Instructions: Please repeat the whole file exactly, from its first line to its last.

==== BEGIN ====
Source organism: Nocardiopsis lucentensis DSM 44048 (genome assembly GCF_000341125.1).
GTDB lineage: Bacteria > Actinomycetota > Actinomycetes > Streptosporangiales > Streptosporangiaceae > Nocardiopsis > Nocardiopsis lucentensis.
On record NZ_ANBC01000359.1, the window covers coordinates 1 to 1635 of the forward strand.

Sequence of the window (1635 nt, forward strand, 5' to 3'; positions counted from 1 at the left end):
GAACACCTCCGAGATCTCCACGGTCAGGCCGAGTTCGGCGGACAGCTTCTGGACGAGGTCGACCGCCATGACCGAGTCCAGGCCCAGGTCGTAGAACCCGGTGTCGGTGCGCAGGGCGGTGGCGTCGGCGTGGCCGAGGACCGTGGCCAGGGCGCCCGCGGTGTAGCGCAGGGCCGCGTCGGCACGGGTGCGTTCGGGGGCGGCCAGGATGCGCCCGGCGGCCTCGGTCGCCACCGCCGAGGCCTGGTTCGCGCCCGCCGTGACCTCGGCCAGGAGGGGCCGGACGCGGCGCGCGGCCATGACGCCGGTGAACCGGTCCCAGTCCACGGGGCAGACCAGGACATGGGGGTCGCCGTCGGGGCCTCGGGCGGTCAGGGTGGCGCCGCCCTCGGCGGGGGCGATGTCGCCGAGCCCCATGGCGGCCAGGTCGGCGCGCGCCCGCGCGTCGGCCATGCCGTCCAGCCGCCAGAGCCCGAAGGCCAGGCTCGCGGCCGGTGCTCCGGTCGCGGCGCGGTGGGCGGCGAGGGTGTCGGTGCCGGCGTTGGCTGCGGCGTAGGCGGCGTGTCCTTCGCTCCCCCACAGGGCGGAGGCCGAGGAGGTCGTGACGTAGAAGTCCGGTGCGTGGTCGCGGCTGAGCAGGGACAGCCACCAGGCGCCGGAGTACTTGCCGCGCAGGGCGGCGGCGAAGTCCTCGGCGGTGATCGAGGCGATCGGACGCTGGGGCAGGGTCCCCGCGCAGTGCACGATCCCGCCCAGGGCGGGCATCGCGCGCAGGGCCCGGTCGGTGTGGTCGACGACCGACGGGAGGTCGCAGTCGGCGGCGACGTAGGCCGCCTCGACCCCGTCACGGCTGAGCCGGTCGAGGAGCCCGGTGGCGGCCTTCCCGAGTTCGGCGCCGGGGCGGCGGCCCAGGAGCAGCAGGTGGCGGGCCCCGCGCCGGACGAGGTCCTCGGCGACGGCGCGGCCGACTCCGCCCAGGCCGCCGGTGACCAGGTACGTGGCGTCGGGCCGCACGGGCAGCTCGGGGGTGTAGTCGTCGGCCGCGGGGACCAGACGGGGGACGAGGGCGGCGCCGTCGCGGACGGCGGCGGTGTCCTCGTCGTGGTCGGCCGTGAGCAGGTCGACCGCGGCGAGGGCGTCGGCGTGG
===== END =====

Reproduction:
Source organism: Nocardiopsis lucentensis DSM 44048 (genome assembly GCF_000341125.1).
GTDB lineage: Bacteria > Actinomycetota > Actinomycetes > Streptosporangiales > Streptosporangiaceae > Nocardiopsis > Nocardiopsis lucentensis.
On record NZ_ANBC01000359.1, the window covers coordinates 1 to 1635 of the forward strand.

Sequence of the window (1635 nt, forward strand, 5' to 3'; positions counted from 1 at the left end):
GAACACCTCCGAGATCTCCACGGTCAGGCCGAGTTCGGCGGACAGCTTCTGGACGAGGTCGACCGCCATGACCGAGTCCAGGCCCAGGTCGTAGAACCCGGTGTCGGTGCGCAGGGCGGTGGCGTCGGCGTGGCCGAGGACCGTGGCCAGGGCGCCCGCGGTGTAGCGCAGGGCCGCGTCGGCACGGGTGCGTTCGGGGGCGGCCAGGATGCGCCCGGCGGCCTCGGTCGCCACCGCCGAGGCCTGGTTCGCGCCCGCCGTGACCTCGGCCAGGAGGGGCCGGACGCGGCGCGCGGCCATGACGCCGGTGAACCGGTCCCAGTCCACGGGGCAGACCAGGACATGGGGGTCGCCGTCGGGGCCTCGGGCGGTCAGGGTGGCGCCGCCCTCGGCGGGGGCGATGTCGCCGAGCCCCATGGCGGCCAGGTCGGCGCGCGCCCGCGCGTCGGCCATGCCGTCCAGCCGCCAGAGCCCGAAGGCCAGGCTCGCGGCCGGTGCTCCGGTCGCGGCGCGGTGGGCGGCGAGGGTGTCGGTGCCGGCGTTGGCTGCGGCGTAGGCGGCGTGTCCTTCGCTCCCCCACAGGGCGGAGGCCGAGGAGGTCGTGACGTAGAAGTCCGGTGCGTGGTCGCGGCTGAGCAGGGACAGCCACCAGGCGCCGGAGTACTTGCCGCGCAGGGCGGCGGCGAAGTCCTCGGCGGTGATCGAGGCGATCGGACGCTGGGGCAGGGTCCCCGCGCAGTGCACGATCCCGCCCAGGGCGGGCATCGCGCGCAGGGCCCGGTCGGTGTGGTCGACGACCGACGGGAGGTCGCAGTCGGCGGCGACGTAGGCCGCCTCGACCCCGTCACGGCTGAGCCGGTCGAGGAGCCCGGTGGCGGCCTTCCCGAGTTCGGCGCCGGGGCGGCGGCCCAGGAGCAGCAGGTGGCGGGCCCCGCGCCGGACGAGGTCCTCGGCGACGGCGCGGCCGACTCCGCCCAGGCCGCCGGTGACCAGGTACGTGGCGTCGGGCCGCACGGGCAGCTCGGGGGTGTAGTCGTCGGCCGCGGGGACCAGACGGGGGACGAGGGCGGCGCCGTCGCGGACGGCGGCGGTGTCCTCGTCGTGGTCGGCCGTGAGCAGGTCGACCGCGGCGAGGGCGTCGGCGTGG